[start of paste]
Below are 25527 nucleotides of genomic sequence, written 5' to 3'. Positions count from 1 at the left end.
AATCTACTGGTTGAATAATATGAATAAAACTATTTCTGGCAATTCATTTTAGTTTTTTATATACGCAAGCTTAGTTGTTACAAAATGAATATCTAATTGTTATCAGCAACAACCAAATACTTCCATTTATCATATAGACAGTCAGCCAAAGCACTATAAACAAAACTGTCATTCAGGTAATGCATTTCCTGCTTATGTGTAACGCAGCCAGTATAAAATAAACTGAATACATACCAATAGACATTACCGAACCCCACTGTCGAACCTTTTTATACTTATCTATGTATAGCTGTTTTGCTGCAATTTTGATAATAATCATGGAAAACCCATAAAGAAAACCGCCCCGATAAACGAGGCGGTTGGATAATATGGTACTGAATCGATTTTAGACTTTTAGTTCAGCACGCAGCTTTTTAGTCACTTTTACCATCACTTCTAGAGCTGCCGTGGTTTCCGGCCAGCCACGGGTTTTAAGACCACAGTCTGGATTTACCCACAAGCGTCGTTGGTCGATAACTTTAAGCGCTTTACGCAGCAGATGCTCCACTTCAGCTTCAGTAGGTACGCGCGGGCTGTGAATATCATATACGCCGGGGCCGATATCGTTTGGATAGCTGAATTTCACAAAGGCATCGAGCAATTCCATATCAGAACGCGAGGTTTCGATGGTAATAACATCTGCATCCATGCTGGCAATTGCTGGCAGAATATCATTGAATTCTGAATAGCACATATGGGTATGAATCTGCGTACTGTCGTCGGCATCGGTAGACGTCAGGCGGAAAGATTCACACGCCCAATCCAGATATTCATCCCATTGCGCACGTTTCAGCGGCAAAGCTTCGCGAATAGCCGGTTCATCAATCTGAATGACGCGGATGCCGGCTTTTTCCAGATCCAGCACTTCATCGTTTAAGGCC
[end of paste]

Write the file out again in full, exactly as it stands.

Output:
Below are 25527 nucleotides of genomic sequence, written 5' to 3'. Positions count from 1 at the left end.
AATCTACTGGTTGAATAATATGAATAAAACTATTTCTGGCAATTCATTTTAGTTTTTTATATACGCAAGCTTAGTTGTTACAAAATGAATATCTAATTGTTATCAGCAACAACCAAATACTTCCATTTATCATATAGACAGTCAGCCAAAGCACTATAAACAAAACTGTCATTCAGGTAATGCATTTCCTGCTTATGTGTAACGCAGCCAGTATAAAATAAACTGAATACATACCAATAGACATTACCGAACCCCACTGTCGAACCTTTTTATACTTATCTATGTATAGCTGTTTTGCTGCAATTTTGATAATAATCATGGAAAACCCATAAAGAAAACCGCCCCGATAAACGAGGCGGTTGGATAATATGGTACTGAATCGATTTTAGACTTTTAGTTCAGCACGCAGCTTTTTAGTCACTTTTACCATCACTTCTAGAGCTGCCGTGGTTTCCGGCCAGCCACGGGTTTTAAGACCACAGTCTGGATTTACCCACAAGCGTCGTTGGTCGATAACTTTAAGCGCTTTACGCAGCAGATGCTCCACTTCAGCTTCAGTAGGTACGCGCGGGCTGTGAATATCATATACGCCGGGGCCGATATCGTTTGGATAGCTGAATTTCACAAAGGCATCGAGCAATTCCATATCAGAACGCGAGGTTTCGATGGTAATAACATCTGCATCCATGCTGGCAATTGCTGGCAGAATATCATTGAATTCTGAATAGCACATATGGGTATGAATCTGCGTACTGTCGTCGGCATCGGTAGACGTCAGGCGGAAAGATTCACACGCCCAATCCAGATATTCATCCCATTGCGCACGTTTCAGCGGCAAAGCTTCGCGAATAGCCGGTTCATCAATCTGAATGACGCGGATGCCGGCTTTTTCCAGATCCAGCACTTCATCGTTTAAGGCC